Truth? Whose Truth?

Truth is, ironically, a very debated topic in this culture. You would think the truth would have only one true viewpoint (just basic logic, right?) but now people accept many truths, all of which usually contradict the other. They ask, “who defines truth?” and “who are you to impose your truth on me?”. It affects their view of the world, their relationships, and ultimately their sphere of influence. Right now, you’re probably assuming this is a limited problem, only affecting a limited slice of the population. Wrong. According to The Good Life by Chuck Colson, polls show that 64% of people in America believe there is no such thing as moral truth – and 83% of teens see moral truth as a pretense (p. 206, at least in the small group version). Take those numbers in again – the majority of Americans believe there is no moral truth, and a whopping majority of teens (the next generation of leaders, business people, doctors, lawyers, etc.) just believe the display of moral truth is fake. Wow.

It shouldn’t come as a surprise- at least with examples like Roe vs. Wade, and the nation’s universities suppressing any moral absolutes (see http://www.alliancedefensefund.org/University for examples).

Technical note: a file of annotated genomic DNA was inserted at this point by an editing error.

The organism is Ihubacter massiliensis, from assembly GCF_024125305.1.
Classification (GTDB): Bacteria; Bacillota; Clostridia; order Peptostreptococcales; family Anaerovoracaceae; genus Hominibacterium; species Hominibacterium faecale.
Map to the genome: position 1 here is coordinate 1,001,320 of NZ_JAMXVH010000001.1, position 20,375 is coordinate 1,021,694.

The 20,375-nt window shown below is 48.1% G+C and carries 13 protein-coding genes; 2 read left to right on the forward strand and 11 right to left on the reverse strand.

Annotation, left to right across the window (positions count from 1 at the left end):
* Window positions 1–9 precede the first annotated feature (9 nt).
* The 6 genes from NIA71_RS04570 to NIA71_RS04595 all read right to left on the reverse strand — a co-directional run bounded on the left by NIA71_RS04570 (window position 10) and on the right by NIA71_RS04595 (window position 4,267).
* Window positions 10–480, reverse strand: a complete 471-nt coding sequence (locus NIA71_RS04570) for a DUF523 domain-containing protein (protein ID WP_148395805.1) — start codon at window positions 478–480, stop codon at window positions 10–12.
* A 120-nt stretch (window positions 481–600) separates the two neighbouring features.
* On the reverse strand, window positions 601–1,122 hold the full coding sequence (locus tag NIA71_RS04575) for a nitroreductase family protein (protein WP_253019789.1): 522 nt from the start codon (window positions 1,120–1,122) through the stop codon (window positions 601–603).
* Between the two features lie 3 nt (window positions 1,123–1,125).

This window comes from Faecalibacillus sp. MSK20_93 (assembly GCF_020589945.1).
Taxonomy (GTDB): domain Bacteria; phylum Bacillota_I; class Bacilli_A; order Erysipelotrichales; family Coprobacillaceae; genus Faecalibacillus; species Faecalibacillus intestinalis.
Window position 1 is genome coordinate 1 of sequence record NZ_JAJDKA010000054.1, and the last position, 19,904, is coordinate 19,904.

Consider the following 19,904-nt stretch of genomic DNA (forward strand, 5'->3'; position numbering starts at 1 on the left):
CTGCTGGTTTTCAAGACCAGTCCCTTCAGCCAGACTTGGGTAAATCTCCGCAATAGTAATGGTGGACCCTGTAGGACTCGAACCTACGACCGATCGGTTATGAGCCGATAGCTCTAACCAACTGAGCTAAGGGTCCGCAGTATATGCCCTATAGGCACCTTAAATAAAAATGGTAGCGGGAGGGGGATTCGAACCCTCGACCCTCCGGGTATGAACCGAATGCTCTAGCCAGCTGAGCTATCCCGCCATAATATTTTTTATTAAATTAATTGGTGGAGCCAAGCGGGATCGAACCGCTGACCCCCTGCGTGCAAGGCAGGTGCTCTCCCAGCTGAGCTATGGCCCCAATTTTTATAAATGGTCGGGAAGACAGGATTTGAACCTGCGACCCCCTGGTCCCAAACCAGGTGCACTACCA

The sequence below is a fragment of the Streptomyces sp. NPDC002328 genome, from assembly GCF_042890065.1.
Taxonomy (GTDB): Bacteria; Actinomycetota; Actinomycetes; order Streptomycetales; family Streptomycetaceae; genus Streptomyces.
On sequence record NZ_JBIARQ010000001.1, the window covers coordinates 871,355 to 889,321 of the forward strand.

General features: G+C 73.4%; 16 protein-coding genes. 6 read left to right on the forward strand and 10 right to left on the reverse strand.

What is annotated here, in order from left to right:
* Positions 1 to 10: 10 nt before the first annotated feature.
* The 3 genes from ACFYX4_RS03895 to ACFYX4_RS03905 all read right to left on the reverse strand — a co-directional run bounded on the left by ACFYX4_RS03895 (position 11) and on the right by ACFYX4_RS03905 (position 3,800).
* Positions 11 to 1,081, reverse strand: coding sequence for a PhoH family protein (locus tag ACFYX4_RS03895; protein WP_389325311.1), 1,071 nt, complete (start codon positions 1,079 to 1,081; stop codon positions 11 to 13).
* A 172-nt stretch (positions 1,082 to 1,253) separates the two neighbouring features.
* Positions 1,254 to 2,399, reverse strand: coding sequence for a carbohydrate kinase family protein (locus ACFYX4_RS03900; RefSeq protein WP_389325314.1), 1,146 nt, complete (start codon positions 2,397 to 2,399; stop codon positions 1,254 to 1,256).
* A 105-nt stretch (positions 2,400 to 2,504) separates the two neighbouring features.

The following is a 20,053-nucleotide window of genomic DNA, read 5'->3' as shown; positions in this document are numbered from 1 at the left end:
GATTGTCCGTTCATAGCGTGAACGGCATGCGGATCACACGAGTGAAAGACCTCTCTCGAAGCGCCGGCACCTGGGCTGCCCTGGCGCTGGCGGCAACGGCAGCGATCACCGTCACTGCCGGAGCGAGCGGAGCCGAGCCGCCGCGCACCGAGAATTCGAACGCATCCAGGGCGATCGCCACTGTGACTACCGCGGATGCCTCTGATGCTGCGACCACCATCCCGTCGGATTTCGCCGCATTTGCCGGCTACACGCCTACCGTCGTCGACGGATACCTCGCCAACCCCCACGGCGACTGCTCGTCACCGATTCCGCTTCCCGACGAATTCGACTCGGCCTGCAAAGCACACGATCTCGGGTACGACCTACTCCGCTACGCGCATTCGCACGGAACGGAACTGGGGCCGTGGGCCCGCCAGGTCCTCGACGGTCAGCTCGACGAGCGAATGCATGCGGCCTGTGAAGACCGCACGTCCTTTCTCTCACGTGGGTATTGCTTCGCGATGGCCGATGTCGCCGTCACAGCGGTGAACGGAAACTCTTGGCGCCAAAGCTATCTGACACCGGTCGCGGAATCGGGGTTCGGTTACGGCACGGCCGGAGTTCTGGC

It’s obvious (to us, at least) that the lack of truth in society has horrible consequences. Take 1930’s Germany, for example. It was the lack of absolute truth that allowed the Nazi party, and ultimately the German people, to advocate the use of eugenics (the science of improving the genetic composition of a population) which directly led to the extermination of Jews, Polish, disabled people, and other ‘less favorable’ groups. Anything sound like that today in America? Oh no, not at all…how could there be? Well, there is a start in that direction. Peter Singer, described by the New Yorker as “the most influential philosopher alive” was quoted saying, “All I say about severely disabled babies [most likely regarding autistic and downs syndrome children, which are usually actually seen by their parents as an immense joy] is that when life is so miserable that it’s not worth living, then it is permissible to give it a lethal injection … Why limit the killing to the womb? … Infanticide … should not be ruled out any more than abortion” (The Good Life, Colson, p.219). This is just one example of one person’s point of view – yet sadly depicts the view of the majority, if not now, later. Take the story of Amy Richards – featured in the New York times here http://www.nytimes.com/2004/07/18/magazine/lives-when-one-is-enough.html, for another example. When she learned she was carrying triplets, she feared the change in her lifestyle (key word: her). The impact in her words? “I’m going to have to move [from the East Village in Manhattan] to Staten Island. I’ll never leave my house because I’ll have to care for these children. I’ll have to start shopping only at Costco and buying big jars of mayonnaise” [emphasis mine, as I find it absolutely absurd]. What did she end up doing? “Selective reduction” (oh, that’s such a nice sounding term for KILLING TWO OF THEM). I can go on with more examples, but then this would turn into a 10-page rant. But I have a question for you – does this, or does this not, sound like the start of Nazi Germany, or perhaps The Giver by Lois Lowry? All this results from not having any moral absolutes – represented by 64% of America. Is the lack of moral absolutes limited to abortion? No, euthanasia is next in line. A 2002 Gallup survey showed 72% of Americans support euthanasia. These two cases certainly stick out the most, but the lack of a moral standard affects much more. Consider the standards of marriage – the nation’s founding fathers understood moral absolutes. They did not specify marriage between one man and one wife because they didn’t think it needed to be implied! To them it would be redundancy. It would be like saying “…right to life, from conception all the way until you naturally die, except in cases of unavoidable incidents – i.e. a tree falling on you, with no infringement upon this right in partiality or in whole, including but not limited to…”. They understood that there is a moral compass we are all subject to, a standard above our own. Why doesn’t our generation believe this? Why do even some of us struggle with it?